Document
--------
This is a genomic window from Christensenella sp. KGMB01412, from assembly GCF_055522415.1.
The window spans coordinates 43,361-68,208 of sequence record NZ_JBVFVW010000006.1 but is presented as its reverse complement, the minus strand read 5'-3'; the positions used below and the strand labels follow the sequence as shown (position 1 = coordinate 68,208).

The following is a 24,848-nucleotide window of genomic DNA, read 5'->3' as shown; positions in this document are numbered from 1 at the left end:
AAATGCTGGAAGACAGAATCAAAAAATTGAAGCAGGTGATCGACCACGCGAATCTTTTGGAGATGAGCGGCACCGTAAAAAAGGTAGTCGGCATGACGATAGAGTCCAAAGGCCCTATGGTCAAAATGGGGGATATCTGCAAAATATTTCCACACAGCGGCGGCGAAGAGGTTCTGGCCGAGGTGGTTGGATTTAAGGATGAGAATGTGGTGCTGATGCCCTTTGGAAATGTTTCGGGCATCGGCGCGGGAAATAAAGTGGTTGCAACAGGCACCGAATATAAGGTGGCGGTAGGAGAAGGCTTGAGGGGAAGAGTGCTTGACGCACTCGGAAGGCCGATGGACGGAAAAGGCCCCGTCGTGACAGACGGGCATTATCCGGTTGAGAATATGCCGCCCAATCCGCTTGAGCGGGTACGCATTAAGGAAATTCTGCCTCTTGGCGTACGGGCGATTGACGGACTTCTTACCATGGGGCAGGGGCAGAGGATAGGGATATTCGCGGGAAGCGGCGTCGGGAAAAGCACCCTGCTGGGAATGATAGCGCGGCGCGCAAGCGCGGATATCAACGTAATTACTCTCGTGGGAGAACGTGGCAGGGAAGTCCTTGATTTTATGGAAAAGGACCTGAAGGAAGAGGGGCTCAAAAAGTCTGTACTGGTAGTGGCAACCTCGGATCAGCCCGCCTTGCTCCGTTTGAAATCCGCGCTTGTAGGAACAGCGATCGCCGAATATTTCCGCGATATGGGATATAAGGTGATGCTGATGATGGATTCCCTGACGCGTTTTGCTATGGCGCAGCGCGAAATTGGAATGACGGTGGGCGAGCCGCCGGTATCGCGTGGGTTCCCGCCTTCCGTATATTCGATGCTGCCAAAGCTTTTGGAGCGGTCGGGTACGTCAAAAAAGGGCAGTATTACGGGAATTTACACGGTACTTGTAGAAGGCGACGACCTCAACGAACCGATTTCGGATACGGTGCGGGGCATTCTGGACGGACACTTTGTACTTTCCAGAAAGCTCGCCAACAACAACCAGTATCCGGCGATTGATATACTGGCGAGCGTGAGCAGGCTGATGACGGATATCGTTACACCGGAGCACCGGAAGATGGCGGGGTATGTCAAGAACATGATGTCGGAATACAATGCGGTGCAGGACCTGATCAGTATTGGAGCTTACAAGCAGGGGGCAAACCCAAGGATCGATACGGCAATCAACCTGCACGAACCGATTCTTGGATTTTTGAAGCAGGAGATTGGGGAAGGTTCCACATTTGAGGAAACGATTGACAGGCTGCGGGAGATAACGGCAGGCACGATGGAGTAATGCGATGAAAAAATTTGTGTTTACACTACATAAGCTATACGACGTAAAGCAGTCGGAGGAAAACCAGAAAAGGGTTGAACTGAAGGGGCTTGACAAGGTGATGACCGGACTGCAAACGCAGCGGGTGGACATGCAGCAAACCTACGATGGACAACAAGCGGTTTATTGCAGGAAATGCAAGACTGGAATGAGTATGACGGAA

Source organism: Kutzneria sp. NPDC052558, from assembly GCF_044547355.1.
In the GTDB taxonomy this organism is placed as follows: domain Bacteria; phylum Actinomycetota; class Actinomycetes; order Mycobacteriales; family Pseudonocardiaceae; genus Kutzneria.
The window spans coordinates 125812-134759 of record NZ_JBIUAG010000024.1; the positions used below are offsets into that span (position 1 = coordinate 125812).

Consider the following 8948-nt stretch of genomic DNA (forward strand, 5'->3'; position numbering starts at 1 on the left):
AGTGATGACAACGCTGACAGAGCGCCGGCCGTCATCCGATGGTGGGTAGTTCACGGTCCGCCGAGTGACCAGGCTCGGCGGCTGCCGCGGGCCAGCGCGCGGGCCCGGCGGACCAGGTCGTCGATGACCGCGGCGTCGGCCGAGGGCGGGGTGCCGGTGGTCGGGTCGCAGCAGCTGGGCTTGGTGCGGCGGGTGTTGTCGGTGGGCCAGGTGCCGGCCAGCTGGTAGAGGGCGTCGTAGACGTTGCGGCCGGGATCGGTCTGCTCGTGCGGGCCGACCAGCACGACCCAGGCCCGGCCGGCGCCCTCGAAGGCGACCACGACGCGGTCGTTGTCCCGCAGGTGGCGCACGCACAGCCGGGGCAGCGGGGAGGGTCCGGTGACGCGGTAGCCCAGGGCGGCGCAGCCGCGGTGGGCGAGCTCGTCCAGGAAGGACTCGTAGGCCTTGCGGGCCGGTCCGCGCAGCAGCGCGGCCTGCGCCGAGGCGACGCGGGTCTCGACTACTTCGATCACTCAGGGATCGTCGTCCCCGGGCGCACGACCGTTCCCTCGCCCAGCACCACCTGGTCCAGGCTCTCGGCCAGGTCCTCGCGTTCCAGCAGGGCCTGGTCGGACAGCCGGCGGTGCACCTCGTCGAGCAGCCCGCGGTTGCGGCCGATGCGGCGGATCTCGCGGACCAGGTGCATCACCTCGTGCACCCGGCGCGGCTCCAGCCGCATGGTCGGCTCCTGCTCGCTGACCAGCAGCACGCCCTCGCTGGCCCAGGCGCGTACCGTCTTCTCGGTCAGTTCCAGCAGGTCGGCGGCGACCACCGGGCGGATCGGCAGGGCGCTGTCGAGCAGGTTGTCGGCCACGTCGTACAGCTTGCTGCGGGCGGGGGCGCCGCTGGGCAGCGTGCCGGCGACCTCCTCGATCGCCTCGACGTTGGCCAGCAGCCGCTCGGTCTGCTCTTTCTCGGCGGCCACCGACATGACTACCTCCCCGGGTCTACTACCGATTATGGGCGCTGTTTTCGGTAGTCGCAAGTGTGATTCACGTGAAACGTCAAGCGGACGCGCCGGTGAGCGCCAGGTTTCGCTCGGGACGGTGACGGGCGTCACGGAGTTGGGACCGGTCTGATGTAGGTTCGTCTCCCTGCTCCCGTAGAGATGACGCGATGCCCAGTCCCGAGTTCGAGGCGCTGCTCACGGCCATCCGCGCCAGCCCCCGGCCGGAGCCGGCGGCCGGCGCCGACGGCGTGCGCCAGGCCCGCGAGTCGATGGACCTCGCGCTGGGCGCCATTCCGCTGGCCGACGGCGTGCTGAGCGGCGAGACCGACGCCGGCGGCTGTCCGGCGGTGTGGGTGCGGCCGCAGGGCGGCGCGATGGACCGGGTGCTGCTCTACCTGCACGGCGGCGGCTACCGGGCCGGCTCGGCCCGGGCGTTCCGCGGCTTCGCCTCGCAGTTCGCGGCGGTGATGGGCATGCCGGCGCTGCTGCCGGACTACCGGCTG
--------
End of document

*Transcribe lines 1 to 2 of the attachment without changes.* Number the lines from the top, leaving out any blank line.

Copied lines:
This is a genomic window from Christensenella sp. KGMB01412, from assembly GCF_055522415.1.
The window spans coordinates 43,361-68,208 of sequence record NZ_JBVFVW010000006.1 but is presented as its reverse complement, the minus strand read 5'-3'; the positions used below and the strand labels follow the sequence as shown (position 1 = coordinate 68,208).